Colorado Catholicism

By Thomas J. Noel


The Adams County town of Westminster grew up around Westminster College, a soaring castle-like building on the highest hill in what is now a thriving suburban community. Between 1940 and 1950, the town's population tripled from 534 to 1,619.

John Giambastiani, the Servite pastor of nearby Assumption parish in Welby, realized that mushrooming Westminster needed a parish of its own. He held a meeting in September 1948, in the home of Anthony Blatter, where eighty families opted to form a parish. A site was available as Archbishop Vehr had bought a four-acre tract on West 72nd Avenue between Hooker and Irving streets in December 1946.

For $6,000, an army barracks was moved to the tract and capped with a cross and steeple. Approximately 150 worshippers showed up for the first Mass on Christmas Day, 1948. Archbishop Vehr formally dedicated the church to the Holy Trinity on April 7, 1949, and asked Forrest Allen of St. Anne's in Arvada to handle it on a mission basis. The Sisters of Saint Joseph of Carondelet from St. Catherine parish began teaching catechism classes in January 1949.

By August 28, 1957, when Holy Trinity Church had to offer four Masses each Sunday to accommodate 1,100 parish households, Albert Puhl was appointed the first-full time pastor. He lived at St. Anne's in Arvada until the Frank Huber home at 7190 Julian Street was procured as a rectory. The fast growing parish soon had to offer additional Masses in Westminster High School, and the building committee decided that the four-acre site was inadequate.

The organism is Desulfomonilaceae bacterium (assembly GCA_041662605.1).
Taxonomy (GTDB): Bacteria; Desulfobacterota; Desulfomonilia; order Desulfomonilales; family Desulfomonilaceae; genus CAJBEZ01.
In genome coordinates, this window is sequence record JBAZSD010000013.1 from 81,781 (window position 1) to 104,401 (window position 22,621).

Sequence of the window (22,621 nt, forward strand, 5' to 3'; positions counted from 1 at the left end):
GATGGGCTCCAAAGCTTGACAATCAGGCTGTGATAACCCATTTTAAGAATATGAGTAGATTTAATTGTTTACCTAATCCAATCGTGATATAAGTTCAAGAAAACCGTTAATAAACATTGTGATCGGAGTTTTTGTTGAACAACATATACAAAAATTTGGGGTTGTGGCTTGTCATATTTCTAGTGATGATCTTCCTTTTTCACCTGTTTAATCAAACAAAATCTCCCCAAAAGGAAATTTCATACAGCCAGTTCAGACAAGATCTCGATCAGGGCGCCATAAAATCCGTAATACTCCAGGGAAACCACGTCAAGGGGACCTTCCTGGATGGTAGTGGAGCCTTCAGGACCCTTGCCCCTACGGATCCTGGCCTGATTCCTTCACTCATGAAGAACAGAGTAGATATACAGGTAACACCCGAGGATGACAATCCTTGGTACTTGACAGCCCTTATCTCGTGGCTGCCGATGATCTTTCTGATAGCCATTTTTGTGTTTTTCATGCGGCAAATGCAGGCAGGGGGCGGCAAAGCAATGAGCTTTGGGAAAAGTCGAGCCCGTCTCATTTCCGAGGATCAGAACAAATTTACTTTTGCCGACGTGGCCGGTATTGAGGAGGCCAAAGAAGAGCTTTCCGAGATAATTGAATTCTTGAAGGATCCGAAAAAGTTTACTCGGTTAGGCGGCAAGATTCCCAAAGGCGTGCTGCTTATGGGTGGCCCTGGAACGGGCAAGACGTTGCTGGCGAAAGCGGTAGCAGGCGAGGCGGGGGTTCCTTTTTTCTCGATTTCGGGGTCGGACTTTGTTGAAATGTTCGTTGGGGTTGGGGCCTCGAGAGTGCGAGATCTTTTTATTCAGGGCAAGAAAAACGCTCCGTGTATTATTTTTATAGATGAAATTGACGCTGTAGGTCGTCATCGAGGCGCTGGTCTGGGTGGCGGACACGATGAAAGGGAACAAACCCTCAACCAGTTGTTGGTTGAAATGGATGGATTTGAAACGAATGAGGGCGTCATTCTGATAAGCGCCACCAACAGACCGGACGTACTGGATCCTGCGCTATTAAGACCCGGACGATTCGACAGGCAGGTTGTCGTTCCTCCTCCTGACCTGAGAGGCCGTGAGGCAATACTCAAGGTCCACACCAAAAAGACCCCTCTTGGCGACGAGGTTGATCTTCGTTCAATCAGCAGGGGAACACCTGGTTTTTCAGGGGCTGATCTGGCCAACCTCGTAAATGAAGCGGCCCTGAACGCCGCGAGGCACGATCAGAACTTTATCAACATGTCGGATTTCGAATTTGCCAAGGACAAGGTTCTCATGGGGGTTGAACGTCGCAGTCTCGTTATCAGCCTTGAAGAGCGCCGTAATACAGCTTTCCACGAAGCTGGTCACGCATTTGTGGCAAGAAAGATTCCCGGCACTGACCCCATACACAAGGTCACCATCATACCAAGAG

The old site was sold for $85,000, and a new 12.33-acre site was purchased for $68,000. The new location contained two old houses and some rickety outbuildings that were demolished before groundbreaking on September 7, 1958. To guide and inspire the parish through the construction process, Father Puhl placed a small roadside shrine to Christ Crucified in what was then a sheep field. There, the shrine stood sentinel and remains to this day.

The new $250,000 building to house the growing worship community was dedicated on September 24, 1959. The Santa Fe Studios of Church Art designed and manufactured the interior furnishings for the modern, low-slung brick church. A $103,000 rectory was completed in 1962, and a convent in 1965. The $222,857 school opened in the fall of 1966, staffed by four lay teachers and four Dominicans from Great Bend, Kansas, until the sisters withdrew in 1985.

"From the Heart to the Head" is the motto of Holy Trinity School, 3050 West 76th Avenue, which offers education from preschool (age four) to eighth grade, as well as extended care before and after school. Father Puhl saw his booming parish through the changes inspired by Vatican II, including replacement of the traditional Latin Mass with an English service in 1964. After seventeen years at the parish he founded, Father Puhl stepped down in 1973, when the Servite order took charge. Since then, Mark Francescini, OSM, and Jude Herlihy, OSM, have guided Holy Trinity parish, which by 1988 served 1,800 registered households.

Copyright © 1989 The Archdiocese of Denver